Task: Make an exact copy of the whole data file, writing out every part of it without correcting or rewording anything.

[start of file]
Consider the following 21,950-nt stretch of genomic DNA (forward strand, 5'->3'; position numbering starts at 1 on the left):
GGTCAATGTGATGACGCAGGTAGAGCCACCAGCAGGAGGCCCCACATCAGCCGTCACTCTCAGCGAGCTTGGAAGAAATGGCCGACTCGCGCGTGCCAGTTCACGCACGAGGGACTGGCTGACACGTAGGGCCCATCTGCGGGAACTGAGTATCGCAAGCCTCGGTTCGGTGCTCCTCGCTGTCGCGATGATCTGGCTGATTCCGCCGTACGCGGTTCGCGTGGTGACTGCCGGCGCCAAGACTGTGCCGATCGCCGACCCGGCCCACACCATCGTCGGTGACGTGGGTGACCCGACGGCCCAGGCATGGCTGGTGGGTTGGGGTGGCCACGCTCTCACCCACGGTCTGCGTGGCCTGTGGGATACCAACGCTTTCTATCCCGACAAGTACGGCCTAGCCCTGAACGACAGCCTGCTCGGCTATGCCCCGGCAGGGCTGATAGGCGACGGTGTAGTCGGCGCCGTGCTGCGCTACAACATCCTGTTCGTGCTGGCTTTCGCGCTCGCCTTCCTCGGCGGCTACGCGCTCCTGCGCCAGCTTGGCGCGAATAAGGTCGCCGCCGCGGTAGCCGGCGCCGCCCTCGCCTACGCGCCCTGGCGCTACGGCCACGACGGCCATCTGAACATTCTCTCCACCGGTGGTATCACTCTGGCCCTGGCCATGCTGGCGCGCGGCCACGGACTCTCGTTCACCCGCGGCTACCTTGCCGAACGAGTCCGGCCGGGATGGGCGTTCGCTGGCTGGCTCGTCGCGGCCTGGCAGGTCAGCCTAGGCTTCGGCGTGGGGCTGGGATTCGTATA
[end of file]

Consider the following 21,950-nt stretch of genomic DNA (forward strand, 5'->3'; position numbering starts at 1 on the left):
GGTCAATGTGATGACGCAGGTAGAGCCACCAGCAGGAGGCCCCACATCAGCCGTCACTCTCAGCGAGCTTGGAAGAAATGGCCGACTCGCGCGTGCCAGTTCACGCACGAGGGACTGGCTGACACGTAGGGCCCATCTGCGGGAACTGAGTATCGCAAGCCTCGGTTCGGTGCTCCTCGCTGTCGCGATGATCTGGCTGATTCCGCCGTACGCGGTTCGCGTGGTGACTGCCGGCGCCAAGACTGTGCCGATCGCCGACCCGGCCCACACCATCGTCGGTGACGTGGGTGACCCGACGGCCCAGGCATGGCTGGTGGGTTGGGGTGGCCACGCTCTCACCCACGGTCTGCGTGGCCTGTGGGATACCAACGCTTTCTATCCCGACAAGTACGGCCTAGCCCTGAACGACAGCCTGCTCGGCTATGCCCCGGCAGGGCTGATAGGCGACGGTGTAGTCGGCGCCGTGCTGCGCTACAACATCCTGTTCGTGCTGGCTTTCGCGCTCGCCTTCCTCGGCGGCTACGCGCTCCTGCGCCAGCTTGGCGCGAATAAGGTCGCCGCCGCGGTAGCCGGCGCCGCCCTCGCCTACGCGCCCTGGCGCTACGGCCACGACGGCCATCTGAACATTCTCTCCACCGGTGGTATCACTCTGGCCCTGGCCATGCTGGCGCGCGGCCACGGACTCTCGTTCACCCGCGGCTACCTTGCCGAACGAGTCCGGCCGGGATGGGCGTTCGCTGGCTGGCTCGTCGCGGCCTGGCAGGTCAGCCTAGGCTTCGGCGTGGGGCTGGGATTCGTATA